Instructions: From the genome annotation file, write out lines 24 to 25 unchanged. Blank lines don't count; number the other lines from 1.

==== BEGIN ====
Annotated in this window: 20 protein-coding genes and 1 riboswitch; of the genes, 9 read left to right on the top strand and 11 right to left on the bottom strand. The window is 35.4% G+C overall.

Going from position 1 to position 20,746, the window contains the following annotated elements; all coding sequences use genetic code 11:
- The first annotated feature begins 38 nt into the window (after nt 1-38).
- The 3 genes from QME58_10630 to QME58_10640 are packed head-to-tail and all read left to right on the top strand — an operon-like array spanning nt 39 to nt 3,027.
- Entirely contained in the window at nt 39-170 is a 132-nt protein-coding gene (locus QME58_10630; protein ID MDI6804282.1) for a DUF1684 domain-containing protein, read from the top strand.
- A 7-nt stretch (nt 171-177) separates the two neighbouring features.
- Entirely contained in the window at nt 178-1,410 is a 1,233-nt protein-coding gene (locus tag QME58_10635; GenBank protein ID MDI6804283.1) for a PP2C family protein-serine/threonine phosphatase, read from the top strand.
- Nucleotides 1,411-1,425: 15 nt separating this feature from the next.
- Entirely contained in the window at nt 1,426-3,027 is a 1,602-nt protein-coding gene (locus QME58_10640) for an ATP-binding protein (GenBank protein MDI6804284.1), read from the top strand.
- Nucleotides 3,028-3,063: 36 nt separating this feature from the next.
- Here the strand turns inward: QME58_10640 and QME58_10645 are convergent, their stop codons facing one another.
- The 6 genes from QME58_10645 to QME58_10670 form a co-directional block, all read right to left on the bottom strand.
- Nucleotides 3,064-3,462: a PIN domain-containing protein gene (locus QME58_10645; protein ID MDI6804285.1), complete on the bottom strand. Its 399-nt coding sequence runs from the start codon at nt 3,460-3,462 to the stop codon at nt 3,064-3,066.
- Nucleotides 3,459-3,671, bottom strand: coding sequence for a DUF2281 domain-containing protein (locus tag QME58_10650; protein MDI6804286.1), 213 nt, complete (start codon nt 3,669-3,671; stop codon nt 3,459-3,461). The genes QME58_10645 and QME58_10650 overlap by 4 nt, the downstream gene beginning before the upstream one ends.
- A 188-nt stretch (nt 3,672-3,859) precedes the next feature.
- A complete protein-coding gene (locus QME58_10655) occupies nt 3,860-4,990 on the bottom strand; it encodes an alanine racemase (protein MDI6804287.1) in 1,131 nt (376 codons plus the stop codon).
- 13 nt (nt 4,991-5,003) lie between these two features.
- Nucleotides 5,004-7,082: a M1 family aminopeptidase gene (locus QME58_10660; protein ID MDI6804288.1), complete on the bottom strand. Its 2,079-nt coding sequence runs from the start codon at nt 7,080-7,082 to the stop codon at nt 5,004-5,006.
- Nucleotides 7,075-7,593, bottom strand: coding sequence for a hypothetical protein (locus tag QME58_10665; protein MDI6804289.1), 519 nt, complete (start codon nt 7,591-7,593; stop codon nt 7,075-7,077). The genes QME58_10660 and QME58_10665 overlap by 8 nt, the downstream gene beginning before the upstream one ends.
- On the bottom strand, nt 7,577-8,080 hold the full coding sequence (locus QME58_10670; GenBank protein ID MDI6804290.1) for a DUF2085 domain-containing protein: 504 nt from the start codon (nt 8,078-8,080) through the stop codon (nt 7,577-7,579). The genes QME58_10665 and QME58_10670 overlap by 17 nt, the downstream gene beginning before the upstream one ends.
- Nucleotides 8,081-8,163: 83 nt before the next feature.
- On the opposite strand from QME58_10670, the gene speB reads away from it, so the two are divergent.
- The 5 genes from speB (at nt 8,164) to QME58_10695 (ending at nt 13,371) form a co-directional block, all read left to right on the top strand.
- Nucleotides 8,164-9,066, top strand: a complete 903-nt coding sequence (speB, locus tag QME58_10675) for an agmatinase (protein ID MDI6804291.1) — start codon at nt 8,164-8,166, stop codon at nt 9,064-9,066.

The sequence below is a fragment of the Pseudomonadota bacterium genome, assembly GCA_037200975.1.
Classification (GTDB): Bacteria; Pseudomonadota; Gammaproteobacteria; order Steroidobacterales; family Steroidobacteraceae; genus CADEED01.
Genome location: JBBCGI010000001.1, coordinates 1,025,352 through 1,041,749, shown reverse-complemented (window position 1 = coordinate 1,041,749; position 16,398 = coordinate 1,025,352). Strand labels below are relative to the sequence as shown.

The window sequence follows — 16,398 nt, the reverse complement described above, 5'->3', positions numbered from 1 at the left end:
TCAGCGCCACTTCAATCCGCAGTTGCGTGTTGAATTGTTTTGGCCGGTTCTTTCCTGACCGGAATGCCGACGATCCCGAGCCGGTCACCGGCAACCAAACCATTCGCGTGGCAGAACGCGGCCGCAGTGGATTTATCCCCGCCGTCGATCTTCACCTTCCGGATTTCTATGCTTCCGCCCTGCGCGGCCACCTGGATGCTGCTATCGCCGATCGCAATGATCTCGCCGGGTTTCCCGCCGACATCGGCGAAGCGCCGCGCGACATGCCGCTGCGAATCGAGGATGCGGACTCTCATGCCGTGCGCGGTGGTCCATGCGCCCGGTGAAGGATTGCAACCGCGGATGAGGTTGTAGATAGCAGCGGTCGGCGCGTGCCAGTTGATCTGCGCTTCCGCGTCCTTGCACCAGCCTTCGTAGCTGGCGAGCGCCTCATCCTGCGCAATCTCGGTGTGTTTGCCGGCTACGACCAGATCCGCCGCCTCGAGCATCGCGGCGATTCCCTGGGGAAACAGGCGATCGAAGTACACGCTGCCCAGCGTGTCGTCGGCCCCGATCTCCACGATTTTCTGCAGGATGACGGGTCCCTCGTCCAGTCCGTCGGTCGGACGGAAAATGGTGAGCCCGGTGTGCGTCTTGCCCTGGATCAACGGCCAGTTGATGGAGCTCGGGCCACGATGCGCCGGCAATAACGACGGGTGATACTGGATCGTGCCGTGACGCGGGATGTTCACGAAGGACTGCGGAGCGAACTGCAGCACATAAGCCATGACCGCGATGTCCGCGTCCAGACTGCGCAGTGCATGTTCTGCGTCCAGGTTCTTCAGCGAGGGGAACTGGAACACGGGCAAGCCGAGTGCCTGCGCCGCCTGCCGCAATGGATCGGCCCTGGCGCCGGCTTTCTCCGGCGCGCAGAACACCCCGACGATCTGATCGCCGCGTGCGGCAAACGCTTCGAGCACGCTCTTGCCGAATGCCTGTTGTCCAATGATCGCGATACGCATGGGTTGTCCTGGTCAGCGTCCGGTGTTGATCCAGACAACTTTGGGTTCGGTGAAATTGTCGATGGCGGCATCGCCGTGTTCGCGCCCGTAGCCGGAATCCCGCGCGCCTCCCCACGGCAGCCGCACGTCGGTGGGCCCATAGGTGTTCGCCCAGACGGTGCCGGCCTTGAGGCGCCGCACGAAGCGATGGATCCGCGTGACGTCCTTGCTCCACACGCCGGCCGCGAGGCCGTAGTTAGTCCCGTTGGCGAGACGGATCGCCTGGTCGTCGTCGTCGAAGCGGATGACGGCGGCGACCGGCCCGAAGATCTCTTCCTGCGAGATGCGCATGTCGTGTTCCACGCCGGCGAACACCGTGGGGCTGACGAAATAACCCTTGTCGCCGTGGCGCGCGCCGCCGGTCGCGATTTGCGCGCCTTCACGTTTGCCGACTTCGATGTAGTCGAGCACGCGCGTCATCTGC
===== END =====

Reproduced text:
- Nucleotides 8,164-9,066, top strand: a complete 903-nt coding sequence (speB, locus tag QME58_10675) for an agmatinase (protein ID MDI6804291.1) — start codon at nt 8,164-8,166, stop codon at nt 9,064-9,066.

The sequence below is a fragment of the Pseudomonadota bacterium genome, assembly GCA_037200975.1.